Installing rain gardens, adding mulch, planting flora that stabilizes the soil, and constructing retaining walls and terraces are all essential erosion control services. When water rushes through your yard, plants help keep the soil securely in place. Daylilies and sages are two flowering plants that offer colorful options for soil stability.
On modest slopes, mulching may reduce erosion.
The soil is protected, the surface area is increased, and water penetration is improved by spreading wood chips or pine needles at a depth of two to three inches. In regions where heavy downpour disrupts other mulching materials, you can also use stone, gravel, and river rock mulch to anchor soil. Mulching flower beds and the areas around shrubs and trees helps to combat landscape erosion.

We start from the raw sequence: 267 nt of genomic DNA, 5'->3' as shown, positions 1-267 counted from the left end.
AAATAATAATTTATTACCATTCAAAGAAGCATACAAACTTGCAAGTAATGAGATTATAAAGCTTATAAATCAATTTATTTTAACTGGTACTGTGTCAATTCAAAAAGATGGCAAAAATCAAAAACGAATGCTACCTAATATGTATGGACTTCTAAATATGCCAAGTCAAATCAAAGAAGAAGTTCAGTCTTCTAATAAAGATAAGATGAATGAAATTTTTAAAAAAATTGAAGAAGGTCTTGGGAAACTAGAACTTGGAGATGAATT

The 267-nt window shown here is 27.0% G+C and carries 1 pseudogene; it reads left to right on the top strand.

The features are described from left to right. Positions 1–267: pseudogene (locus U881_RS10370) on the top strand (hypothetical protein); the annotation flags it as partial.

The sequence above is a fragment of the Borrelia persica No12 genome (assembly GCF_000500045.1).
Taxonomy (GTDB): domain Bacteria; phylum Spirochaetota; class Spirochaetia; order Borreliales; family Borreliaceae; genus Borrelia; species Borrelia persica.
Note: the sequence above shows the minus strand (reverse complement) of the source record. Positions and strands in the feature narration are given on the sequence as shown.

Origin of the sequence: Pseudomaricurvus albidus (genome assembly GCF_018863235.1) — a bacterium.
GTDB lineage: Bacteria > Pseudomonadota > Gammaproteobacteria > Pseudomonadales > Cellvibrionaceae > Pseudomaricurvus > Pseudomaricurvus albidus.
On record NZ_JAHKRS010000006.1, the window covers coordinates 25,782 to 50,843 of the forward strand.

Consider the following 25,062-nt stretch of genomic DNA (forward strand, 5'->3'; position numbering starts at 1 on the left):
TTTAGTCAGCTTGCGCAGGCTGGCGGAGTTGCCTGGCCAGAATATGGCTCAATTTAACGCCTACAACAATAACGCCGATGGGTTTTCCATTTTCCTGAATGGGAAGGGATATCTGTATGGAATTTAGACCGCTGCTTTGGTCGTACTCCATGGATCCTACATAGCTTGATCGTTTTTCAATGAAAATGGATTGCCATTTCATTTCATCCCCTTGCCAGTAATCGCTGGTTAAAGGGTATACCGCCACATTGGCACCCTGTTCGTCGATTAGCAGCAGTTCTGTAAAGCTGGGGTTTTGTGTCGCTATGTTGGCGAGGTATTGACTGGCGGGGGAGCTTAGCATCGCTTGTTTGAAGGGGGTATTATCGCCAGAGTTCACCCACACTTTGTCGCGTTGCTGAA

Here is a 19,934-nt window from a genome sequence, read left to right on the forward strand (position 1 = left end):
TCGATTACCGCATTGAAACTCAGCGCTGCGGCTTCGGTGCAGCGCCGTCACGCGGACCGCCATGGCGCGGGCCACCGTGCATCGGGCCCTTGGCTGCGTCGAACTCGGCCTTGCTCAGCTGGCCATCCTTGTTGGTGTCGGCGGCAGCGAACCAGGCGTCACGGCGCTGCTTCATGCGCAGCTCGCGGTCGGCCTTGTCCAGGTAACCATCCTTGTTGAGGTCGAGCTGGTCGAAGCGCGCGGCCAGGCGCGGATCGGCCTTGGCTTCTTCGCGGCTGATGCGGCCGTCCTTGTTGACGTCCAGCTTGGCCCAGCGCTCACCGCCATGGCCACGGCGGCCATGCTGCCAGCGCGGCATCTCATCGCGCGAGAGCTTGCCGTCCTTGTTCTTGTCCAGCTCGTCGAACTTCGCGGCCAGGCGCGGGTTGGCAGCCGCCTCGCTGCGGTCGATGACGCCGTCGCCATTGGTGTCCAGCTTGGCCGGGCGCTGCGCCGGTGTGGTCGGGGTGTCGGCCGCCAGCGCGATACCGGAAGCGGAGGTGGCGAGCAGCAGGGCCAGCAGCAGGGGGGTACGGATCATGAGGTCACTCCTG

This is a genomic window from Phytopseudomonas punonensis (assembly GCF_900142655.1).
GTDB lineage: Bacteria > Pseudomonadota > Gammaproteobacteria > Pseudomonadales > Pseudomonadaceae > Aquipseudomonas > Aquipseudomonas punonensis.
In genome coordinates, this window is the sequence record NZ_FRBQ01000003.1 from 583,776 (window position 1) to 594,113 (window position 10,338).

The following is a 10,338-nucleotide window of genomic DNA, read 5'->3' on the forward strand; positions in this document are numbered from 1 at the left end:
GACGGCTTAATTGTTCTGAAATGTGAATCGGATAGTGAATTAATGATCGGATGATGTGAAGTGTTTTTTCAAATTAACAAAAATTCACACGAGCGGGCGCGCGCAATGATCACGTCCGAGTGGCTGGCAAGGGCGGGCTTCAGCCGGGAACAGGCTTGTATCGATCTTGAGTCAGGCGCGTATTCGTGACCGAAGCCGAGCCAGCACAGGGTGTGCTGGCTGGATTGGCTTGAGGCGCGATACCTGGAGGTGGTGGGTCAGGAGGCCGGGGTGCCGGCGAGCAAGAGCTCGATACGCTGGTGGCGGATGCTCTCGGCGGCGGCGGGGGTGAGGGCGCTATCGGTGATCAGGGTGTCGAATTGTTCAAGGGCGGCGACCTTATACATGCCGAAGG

Watering gardens with rainwater diverted from roof downspouts to help prevent erosion is also helpful. Rain gardens hold water in place so that it can slowly seep into the ground and irrigate plants instead of destroying the soil. Water runoff is slowed down even further by placing stones on the low side of rain gardens.